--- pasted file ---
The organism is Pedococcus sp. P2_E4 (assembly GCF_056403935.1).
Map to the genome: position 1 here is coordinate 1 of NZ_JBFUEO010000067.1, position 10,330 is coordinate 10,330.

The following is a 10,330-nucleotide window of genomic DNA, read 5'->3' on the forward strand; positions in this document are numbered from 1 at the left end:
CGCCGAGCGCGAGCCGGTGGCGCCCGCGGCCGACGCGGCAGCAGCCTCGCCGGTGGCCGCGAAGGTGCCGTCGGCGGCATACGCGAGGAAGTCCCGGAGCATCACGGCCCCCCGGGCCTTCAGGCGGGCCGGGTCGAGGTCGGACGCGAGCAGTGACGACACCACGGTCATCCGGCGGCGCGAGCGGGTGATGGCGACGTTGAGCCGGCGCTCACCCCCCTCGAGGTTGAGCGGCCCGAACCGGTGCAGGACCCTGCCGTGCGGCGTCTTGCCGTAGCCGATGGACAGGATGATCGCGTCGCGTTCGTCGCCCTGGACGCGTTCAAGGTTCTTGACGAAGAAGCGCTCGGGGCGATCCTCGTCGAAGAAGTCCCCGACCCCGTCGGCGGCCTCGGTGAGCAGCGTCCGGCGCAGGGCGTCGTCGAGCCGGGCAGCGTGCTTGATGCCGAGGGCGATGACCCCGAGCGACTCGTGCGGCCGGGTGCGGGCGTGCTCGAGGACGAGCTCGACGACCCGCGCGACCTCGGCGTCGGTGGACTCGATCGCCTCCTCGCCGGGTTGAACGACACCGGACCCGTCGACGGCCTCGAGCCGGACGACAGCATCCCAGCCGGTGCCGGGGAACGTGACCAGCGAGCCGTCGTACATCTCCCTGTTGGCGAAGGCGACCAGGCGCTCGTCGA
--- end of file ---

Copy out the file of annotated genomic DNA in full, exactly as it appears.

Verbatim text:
The organism is Pedococcus sp. P2_E4 (assembly GCF_056403935.1).
Map to the genome: position 1 here is coordinate 1 of NZ_JBFUEO010000067.1, position 10,330 is coordinate 10,330.

The following is a 10,330-nucleotide window of genomic DNA, read 5'->3' on the forward strand; positions in this document are numbered from 1 at the left end:
CGCCGAGCGCGAGCCGGTGGCGCCCGCGGCCGACGCGGCAGCAGCCTCGCCGGTGGCCGCGAAGGTGCCGTCGGCGGCATACGCGAGGAAGTCCCGGAGCATCACGGCCCCCCGGGCCTTCAGGCGGGCCGGGTCGAGGTCGGACGCGAGCAGTGACGACACCACGGTCATCCGGCGGCGCGAGCGGGTGATGGCGACGTTGAGCCGGCGCTCACCCCCCTCGAGGTTGAGCGGCCCGAACCGGTGCAGGACCCTGCCGTGCGGCGTCTTGCCGTAGCCGATGGACAGGATGATCGCGTCGCGTTCGTCGCCCTGGACGCGTTCAAGGTTCTTGACGAAGAAGCGCTCGGGGCGATCCTCGTCGAAGAAGTCCCCGACCCCGTCGGCGGCCTCGGTGAGCAGCGTCCGGCGCAGGGCGTCGTCGAGCCGGGCAGCGTGCTTGATGCCGAGGGCGATGACCCCGAGCGACTCGTGCGGCCGGGTGCGGGCGTGCTCGAGGACGAGCTCGACGACCCGCGCGACCTCGGCGTCGGTGGACTCGATCGCCTCCTCGCCGGGTTGAACGACACCGGACCCGTCGACGGCCTCGAGCCGGACGACAGCATCCCAGCCGGTGCCGGGGAACGTGACCAGCGAGCCGTCGTACATCTCCCTGTTGGCGAAGGCGACCAGGCGCTCGTCGA